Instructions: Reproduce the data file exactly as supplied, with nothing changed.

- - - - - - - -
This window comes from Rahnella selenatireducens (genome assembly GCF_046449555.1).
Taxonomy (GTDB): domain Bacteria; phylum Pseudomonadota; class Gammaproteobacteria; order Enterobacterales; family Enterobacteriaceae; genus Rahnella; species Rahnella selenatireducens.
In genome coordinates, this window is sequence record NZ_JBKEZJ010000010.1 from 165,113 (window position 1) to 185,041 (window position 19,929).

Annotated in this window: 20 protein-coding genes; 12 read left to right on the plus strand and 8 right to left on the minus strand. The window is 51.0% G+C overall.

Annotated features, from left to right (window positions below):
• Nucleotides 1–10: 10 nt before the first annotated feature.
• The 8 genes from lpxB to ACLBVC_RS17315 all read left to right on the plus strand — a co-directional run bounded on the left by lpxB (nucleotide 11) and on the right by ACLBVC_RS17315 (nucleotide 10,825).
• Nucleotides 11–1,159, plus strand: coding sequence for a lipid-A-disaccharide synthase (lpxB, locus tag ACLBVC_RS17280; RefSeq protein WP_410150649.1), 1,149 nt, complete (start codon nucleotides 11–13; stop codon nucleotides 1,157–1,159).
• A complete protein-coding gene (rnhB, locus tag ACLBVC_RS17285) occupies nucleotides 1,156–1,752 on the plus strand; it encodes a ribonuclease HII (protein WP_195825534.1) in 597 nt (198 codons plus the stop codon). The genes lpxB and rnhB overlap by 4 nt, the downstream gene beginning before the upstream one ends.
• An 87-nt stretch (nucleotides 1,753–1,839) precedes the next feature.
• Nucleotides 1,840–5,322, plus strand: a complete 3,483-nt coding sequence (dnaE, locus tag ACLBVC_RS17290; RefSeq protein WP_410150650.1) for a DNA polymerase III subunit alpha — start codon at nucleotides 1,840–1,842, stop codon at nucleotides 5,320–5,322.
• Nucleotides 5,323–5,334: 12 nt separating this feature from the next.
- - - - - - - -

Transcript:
This window comes from Rahnella selenatireducens (genome assembly GCF_046449555.1).
Taxonomy (GTDB): domain Bacteria; phylum Pseudomonadota; class Gammaproteobacteria; order Enterobacterales; family Enterobacteriaceae; genus Rahnella; species Rahnella selenatireducens.
In genome coordinates, this window is sequence record NZ_JBKEZJ010000010.1 from 165,113 (window position 1) to 185,041 (window position 19,929).

Annotated in this window: 20 protein-coding genes; 12 read left to right on the plus strand and 8 right to left on the minus strand. The window is 51.0% G+C overall.

Annotated features, from left to right (window positions below):
• Nucleotides 1–10: 10 nt before the first annotated feature.
• The 8 genes from lpxB to ACLBVC_RS17315 all read left to right on the plus strand — a co-directional run bounded on the left by lpxB (nucleotide 11) and on the right by ACLBVC_RS17315 (nucleotide 10,825).
• Nucleotides 11–1,159, plus strand: coding sequence for a lipid-A-disaccharide synthase (lpxB, locus tag ACLBVC_RS17280; RefSeq protein WP_410150649.1), 1,149 nt, complete (start codon nucleotides 11–13; stop codon nucleotides 1,157–1,159).
• A complete protein-coding gene (rnhB, locus tag ACLBVC_RS17285) occupies nucleotides 1,156–1,752 on the plus strand; it encodes a ribonuclease HII (protein WP_195825534.1) in 597 nt (198 codons plus the stop codon). The genes lpxB and rnhB overlap by 4 nt, the downstream gene beginning before the upstream one ends.
• An 87-nt stretch (nucleotides 1,753–1,839) precedes the next feature.
• Nucleotides 1,840–5,322, plus strand: a complete 3,483-nt coding sequence (dnaE, locus tag ACLBVC_RS17290; RefSeq protein WP_410150650.1) for a DNA polymerase III subunit alpha — start codon at nucleotides 1,840–1,842, stop codon at nucleotides 5,320–5,322.
• Nucleotides 5,323–5,334: 12 nt separating this feature from the next.